Do you suspect the pain you are experiencing is really arthritis in your hands? Do you know the symptoms that are most commonly associated with arthritis of the hand? Discussing some of your symptoms with a doctor to determine whether or not hand surgery is the right treatment for your arthritis of the hands.
Having arthritis in your hand is a very common problem for many people, especially as people age. But, you cannot know whether or not you have arthritis until you see a doctor. So, making an appointment with a doctor will give you an idea about whether or not you will need hand surgery in the future. But before you have a surgical procedure straightaway, your doctor will need to evaluate your hands and prescribe certain treatments first.
You may think that having hand surgery is what doctors and surgeons recommend most when there is arthritis present in the hands. But, hand surgery may not happen until all other options are exhausted first. And, of course a doctor will need to evaluate all of your symptoms first before hand surgery or other treatments are determined. There are four common symptoms that doctors and surgeons will evaluate you for arthritis. Arthritis itself is an autoimmune disorder that causes inflammation in the joints of otherwise healthy tissue, and as it takes hold of these healthy joints it begins to destroy them, causing the symptoms to present themselves. These four symptoms include stiffening of the hands, swelling and painful joints, and when arthritis is really bad and left untreated, the fingers themselves will appear to be crooked.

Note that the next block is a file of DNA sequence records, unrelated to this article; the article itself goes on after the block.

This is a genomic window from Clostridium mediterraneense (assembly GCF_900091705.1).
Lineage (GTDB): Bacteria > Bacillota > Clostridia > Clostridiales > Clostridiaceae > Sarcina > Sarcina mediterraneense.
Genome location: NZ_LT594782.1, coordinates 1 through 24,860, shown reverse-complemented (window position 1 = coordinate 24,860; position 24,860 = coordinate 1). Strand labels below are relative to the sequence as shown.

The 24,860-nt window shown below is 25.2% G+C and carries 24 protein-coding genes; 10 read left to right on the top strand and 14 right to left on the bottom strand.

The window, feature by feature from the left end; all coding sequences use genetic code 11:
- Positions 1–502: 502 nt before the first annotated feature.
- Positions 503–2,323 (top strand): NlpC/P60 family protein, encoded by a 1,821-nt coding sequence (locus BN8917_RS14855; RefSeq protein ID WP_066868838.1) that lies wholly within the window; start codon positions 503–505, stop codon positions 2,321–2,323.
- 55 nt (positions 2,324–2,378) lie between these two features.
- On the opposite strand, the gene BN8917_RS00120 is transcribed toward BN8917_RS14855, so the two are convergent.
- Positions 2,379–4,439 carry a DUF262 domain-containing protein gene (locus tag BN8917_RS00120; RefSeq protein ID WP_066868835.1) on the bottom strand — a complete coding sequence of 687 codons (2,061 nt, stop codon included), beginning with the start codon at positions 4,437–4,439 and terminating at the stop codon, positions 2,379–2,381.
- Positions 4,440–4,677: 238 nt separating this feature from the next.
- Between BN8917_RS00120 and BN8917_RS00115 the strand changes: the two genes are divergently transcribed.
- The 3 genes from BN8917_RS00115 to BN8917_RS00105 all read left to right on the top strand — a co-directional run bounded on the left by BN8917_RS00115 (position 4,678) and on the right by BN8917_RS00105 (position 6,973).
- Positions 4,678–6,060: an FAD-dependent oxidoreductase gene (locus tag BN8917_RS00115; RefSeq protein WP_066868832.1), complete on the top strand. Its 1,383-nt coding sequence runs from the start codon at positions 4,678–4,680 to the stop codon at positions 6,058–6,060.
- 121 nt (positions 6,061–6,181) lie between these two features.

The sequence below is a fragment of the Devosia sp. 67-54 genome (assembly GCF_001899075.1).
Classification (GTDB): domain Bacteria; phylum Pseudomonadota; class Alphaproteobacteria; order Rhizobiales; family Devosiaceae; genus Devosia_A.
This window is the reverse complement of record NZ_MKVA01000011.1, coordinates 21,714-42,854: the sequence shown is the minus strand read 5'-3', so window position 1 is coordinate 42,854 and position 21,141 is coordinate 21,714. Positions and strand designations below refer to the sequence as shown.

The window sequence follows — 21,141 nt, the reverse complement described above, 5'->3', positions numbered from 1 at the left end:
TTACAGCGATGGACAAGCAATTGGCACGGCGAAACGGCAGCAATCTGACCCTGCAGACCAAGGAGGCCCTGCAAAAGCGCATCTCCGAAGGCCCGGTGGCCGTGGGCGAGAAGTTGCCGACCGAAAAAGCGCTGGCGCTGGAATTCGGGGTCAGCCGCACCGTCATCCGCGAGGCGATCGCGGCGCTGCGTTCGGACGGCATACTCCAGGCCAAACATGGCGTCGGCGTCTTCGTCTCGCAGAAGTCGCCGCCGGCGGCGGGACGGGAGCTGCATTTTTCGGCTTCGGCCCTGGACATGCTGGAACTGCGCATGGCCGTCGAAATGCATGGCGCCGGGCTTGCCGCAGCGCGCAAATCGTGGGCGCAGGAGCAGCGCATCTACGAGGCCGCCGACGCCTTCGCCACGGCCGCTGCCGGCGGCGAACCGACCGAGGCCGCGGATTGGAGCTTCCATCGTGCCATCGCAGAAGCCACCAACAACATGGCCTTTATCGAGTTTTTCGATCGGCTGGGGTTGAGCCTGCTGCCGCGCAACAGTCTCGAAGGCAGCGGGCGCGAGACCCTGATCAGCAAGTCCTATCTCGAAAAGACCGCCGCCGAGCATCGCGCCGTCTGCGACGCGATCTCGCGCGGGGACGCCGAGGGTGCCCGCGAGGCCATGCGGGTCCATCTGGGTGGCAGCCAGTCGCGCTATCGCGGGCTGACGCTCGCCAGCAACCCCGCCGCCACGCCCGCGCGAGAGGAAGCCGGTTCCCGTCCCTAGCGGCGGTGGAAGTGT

However, while those four symptoms are what can help to make the diagnoses of arthritis, those alone will not determine whether you will need hand surgery to treat your problem. Pain and decreased movements will be the largest indicator or tell tale signs that a doctors will evaluate for when recommending surgery. Pain when moving the hands doing very mild movements or just daily chores is the most common symptom. Brushing your teeth, grasping at a door knob or turning on the water faucet can be extraordinarily painful for someone who is experiencing arthritis in the hands.
You know you have a problem when the pain starts to get in the way of everyday living. For many people, the pain associated with arthritis of the hands is the most telling sign that there is a real problem that needs to be addressed. But before you head straight for the operating room your doctor will most likely recommend anti inflammatory treatments first to rule out any need for a surgical procedure. They will also likely prescribe other treatments such as wearing splints and physical therapy exercises.
Hands down, pain is by far the biggest indicator for surgery. For some patients, the pain can be so substantial that it not only gets in the way of daily living, but can be excruciating. For these patients who are experiencing such an enormous degree of pain, it means that their arthritis is so advanced that there is no more joint tissue left, and the bones themselves are now rubbing against one another. When this happens, an artificial joint must be put in place through a surgical procedure.
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